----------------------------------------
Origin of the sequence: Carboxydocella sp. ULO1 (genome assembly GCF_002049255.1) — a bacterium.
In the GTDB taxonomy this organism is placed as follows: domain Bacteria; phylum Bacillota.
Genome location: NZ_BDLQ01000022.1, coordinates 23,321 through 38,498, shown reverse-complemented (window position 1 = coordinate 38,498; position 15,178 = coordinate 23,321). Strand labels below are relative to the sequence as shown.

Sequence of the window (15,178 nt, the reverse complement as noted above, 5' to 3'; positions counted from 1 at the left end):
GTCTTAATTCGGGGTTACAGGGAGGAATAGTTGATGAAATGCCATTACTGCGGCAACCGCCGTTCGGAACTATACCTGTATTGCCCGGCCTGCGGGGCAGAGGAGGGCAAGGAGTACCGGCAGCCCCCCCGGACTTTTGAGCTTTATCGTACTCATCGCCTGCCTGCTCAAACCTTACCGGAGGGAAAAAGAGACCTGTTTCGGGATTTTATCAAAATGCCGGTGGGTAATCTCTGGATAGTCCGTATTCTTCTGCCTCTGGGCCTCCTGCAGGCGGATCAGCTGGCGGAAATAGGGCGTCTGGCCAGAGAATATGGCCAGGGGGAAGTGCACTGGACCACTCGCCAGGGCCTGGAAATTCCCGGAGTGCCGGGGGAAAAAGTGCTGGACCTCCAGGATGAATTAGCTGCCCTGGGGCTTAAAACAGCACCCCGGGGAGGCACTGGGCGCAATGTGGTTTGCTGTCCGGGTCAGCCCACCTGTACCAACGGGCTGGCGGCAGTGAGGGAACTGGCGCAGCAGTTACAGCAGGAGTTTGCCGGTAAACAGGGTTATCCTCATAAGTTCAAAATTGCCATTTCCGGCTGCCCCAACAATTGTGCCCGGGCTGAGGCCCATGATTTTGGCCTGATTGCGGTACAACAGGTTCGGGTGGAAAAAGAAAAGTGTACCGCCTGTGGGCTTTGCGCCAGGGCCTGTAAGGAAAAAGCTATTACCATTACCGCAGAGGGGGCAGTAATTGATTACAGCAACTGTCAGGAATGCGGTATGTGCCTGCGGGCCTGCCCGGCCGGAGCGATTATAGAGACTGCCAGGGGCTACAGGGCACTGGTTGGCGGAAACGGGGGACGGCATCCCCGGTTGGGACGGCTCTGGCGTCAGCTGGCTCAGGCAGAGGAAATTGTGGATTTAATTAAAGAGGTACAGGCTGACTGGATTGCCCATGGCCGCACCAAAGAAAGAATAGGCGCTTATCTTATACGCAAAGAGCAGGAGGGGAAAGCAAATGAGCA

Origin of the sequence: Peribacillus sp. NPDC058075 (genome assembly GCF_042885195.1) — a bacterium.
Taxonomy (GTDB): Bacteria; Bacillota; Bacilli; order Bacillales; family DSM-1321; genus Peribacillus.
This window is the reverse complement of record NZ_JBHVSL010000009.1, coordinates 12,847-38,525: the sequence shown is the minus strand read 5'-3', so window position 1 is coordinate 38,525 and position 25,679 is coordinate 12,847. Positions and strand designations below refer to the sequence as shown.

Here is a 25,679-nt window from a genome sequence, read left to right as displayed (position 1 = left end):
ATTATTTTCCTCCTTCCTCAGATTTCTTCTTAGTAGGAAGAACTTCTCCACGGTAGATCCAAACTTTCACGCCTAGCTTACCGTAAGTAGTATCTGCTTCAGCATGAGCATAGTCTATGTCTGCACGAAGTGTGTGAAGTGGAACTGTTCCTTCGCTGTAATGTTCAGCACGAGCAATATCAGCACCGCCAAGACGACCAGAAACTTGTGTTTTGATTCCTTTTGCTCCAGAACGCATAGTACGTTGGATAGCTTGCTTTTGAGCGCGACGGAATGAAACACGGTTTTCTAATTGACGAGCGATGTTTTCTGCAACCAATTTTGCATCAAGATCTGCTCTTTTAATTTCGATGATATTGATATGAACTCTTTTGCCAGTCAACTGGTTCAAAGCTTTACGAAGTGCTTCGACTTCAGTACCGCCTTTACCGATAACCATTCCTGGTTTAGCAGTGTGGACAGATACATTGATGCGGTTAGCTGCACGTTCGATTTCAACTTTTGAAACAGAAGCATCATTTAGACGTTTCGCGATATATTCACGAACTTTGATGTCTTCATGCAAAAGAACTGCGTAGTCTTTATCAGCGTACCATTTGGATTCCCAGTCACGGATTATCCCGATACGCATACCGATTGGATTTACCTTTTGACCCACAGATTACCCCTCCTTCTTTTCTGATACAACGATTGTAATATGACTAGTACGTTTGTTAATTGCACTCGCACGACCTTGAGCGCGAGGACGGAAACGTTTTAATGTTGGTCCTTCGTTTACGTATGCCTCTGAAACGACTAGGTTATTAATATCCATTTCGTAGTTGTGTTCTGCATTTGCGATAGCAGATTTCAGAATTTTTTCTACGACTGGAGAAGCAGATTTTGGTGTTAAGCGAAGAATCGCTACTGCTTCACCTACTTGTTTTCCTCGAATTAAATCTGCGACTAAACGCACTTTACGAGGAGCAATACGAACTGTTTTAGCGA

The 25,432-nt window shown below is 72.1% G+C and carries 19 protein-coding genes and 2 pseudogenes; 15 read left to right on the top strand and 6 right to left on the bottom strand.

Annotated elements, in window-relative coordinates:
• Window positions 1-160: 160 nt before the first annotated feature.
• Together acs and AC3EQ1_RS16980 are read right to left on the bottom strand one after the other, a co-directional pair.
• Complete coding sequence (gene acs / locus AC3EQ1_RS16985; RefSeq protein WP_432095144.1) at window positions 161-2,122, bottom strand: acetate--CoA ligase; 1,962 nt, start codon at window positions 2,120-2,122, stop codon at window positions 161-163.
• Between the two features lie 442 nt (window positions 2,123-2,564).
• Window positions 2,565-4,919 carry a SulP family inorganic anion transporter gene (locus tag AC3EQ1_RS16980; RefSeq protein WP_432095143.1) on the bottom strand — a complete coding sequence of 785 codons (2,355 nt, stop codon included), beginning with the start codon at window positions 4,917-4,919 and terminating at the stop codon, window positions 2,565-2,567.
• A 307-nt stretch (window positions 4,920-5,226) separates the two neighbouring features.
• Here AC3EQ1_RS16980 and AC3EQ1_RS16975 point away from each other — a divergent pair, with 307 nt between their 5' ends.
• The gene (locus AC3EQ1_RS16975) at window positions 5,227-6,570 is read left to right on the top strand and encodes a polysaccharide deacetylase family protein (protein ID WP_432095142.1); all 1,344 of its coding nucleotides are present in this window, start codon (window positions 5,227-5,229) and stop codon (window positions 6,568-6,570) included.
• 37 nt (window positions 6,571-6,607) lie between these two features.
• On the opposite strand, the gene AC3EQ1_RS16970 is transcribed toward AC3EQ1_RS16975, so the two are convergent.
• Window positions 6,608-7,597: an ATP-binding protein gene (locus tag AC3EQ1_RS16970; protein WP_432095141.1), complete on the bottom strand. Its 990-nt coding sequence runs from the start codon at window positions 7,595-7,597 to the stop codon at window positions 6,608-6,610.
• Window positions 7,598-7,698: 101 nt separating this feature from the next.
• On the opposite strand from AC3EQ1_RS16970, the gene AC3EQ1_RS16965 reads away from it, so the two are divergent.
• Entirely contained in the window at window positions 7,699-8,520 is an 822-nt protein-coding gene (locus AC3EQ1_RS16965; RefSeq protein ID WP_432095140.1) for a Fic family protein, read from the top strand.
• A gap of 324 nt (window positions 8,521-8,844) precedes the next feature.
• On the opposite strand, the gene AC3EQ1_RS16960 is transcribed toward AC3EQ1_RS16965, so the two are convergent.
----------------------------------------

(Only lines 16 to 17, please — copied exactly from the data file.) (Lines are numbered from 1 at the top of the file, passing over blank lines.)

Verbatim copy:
• Between the two features lie 442 nt (window positions 2,123-2,564).
• Window positions 2,565-4,919 carry a SulP family inorganic anion transporter gene (locus tag AC3EQ1_RS16980; RefSeq protein WP_432095143.1) on the bottom strand — a complete coding sequence of 785 codons (2,355 nt, stop codon included), beginning with the start codon at window positions 4,917-4,919 and terminating at the stop codon, window positions 2,565-2,567.